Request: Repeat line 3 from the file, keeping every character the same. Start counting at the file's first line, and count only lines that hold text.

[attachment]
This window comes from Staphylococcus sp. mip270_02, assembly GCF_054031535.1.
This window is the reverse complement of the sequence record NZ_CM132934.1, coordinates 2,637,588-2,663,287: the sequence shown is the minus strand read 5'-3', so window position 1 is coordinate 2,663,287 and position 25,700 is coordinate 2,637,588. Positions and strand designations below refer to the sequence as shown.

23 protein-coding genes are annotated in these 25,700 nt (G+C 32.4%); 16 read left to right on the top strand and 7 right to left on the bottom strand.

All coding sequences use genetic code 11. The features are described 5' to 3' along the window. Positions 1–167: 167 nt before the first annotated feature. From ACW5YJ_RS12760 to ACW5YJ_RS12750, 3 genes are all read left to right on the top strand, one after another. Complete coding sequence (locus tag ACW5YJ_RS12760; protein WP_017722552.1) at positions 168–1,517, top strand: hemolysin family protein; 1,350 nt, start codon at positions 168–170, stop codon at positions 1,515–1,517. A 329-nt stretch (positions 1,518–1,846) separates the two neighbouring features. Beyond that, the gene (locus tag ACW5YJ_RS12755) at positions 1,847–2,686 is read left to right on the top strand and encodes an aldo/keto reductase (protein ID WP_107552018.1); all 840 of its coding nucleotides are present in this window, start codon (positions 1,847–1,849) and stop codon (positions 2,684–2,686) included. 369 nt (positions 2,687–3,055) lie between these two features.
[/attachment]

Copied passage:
23 protein-coding genes are annotated in these 25,700 nt (G+C 32.4%); 16 read left to right on the top strand and 7 right to left on the bottom strand.